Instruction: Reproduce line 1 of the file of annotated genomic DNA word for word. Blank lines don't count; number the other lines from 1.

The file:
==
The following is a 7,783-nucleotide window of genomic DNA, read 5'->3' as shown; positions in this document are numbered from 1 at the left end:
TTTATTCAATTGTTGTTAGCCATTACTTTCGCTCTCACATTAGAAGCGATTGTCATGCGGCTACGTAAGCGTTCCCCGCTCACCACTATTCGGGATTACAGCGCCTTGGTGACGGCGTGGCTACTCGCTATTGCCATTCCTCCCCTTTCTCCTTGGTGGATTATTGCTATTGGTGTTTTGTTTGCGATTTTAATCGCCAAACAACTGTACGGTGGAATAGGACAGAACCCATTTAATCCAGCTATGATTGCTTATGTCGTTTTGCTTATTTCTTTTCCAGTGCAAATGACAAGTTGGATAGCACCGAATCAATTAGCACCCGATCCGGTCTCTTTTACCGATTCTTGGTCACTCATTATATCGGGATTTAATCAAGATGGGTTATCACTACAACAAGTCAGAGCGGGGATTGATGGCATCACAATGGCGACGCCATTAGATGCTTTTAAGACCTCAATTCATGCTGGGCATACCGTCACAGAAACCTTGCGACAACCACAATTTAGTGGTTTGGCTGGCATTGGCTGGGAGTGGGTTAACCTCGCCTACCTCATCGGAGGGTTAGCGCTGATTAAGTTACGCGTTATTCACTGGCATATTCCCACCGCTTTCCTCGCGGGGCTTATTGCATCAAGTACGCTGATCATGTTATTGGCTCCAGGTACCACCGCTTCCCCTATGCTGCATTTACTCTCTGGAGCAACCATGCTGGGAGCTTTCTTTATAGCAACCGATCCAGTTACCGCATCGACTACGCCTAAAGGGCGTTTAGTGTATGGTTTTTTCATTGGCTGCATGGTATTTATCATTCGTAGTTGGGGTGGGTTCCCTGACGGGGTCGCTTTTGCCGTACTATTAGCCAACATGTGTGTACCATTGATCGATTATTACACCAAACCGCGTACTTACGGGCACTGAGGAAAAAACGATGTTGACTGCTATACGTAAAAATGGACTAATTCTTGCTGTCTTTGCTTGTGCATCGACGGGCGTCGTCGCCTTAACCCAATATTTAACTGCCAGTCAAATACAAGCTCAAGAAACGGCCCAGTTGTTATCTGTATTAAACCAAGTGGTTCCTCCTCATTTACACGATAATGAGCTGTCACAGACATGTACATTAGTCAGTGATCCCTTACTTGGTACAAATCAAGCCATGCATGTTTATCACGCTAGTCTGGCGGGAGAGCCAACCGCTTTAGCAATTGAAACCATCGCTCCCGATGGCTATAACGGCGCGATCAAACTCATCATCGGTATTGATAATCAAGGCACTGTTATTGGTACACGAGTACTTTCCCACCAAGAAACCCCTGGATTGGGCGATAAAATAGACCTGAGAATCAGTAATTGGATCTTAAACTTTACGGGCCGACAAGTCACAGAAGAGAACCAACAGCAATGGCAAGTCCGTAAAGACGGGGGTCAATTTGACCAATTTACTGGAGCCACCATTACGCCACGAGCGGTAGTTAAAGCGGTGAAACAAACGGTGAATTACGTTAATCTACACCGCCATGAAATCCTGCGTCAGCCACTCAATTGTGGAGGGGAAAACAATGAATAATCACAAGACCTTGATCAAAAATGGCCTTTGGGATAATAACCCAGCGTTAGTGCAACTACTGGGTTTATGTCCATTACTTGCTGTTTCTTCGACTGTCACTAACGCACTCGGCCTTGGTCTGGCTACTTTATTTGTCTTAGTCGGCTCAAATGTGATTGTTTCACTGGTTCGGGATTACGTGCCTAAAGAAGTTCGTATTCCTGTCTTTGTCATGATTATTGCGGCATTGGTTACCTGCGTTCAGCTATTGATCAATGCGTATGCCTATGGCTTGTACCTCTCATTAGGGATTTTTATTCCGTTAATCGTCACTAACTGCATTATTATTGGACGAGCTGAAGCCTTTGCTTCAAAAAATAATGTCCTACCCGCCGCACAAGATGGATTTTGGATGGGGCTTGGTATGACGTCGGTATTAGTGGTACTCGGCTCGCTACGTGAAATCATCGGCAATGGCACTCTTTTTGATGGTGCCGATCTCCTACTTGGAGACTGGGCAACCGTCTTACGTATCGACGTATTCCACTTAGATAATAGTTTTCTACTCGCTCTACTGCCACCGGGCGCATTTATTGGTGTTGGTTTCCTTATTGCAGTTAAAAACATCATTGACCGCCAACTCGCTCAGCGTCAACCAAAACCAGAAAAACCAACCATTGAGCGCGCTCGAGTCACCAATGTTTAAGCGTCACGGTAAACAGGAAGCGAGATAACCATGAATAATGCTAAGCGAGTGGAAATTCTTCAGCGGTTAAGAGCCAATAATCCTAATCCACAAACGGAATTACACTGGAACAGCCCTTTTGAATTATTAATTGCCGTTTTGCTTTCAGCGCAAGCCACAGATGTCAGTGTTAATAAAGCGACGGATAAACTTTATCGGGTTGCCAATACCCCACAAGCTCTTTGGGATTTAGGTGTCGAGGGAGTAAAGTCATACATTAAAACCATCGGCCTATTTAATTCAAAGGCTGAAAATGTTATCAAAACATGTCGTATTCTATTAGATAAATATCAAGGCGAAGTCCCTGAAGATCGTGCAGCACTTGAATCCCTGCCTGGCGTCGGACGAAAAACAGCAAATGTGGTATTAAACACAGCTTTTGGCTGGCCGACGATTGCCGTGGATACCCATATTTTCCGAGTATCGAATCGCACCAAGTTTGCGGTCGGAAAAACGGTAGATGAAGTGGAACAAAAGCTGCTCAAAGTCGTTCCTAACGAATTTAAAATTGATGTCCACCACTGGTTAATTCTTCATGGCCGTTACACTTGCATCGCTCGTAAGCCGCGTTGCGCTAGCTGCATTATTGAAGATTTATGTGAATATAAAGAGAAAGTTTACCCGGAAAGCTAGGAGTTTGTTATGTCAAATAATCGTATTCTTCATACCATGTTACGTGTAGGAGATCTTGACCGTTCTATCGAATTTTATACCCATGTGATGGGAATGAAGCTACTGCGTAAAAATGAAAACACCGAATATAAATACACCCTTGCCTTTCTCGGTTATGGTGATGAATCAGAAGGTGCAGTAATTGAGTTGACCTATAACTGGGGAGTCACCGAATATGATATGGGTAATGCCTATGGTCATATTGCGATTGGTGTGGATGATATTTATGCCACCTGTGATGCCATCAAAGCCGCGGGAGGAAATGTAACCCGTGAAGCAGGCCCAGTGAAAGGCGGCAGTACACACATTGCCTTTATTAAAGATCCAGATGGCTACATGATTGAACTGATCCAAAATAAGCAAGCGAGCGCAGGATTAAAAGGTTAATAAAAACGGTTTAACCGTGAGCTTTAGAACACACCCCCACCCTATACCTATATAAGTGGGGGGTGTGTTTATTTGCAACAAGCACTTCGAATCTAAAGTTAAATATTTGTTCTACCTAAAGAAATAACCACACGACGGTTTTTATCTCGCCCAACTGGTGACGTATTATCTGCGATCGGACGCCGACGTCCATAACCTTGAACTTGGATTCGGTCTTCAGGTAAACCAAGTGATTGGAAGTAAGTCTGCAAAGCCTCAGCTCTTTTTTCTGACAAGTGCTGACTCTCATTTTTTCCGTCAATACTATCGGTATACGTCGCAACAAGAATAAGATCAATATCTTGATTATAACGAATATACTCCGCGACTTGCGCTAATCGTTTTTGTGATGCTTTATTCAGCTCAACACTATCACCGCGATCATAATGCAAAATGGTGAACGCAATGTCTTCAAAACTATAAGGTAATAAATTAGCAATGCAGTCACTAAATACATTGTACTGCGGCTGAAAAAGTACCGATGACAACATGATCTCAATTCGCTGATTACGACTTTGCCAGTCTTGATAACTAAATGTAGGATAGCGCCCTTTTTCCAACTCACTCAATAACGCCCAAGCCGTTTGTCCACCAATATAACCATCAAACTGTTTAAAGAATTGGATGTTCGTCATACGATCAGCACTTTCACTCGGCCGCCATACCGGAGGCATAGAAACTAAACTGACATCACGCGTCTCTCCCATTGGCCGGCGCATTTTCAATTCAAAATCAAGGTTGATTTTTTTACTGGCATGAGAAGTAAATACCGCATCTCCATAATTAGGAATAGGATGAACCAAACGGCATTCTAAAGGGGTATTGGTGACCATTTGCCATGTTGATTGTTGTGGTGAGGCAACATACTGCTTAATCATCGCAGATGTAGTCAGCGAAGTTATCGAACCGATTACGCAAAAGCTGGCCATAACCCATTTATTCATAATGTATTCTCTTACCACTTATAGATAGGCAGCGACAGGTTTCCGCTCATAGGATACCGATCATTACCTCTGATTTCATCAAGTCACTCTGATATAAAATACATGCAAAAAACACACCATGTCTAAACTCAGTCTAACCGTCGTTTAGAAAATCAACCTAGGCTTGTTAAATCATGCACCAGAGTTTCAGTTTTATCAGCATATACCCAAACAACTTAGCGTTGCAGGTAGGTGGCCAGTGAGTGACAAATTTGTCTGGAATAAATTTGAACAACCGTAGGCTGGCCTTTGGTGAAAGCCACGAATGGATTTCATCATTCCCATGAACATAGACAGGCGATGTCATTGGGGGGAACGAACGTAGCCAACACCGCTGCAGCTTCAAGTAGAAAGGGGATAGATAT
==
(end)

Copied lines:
The following is a 7,783-nucleotide window of genomic DNA, read 5'->3' as shown; positions in this document are numbered from 1 at the left end: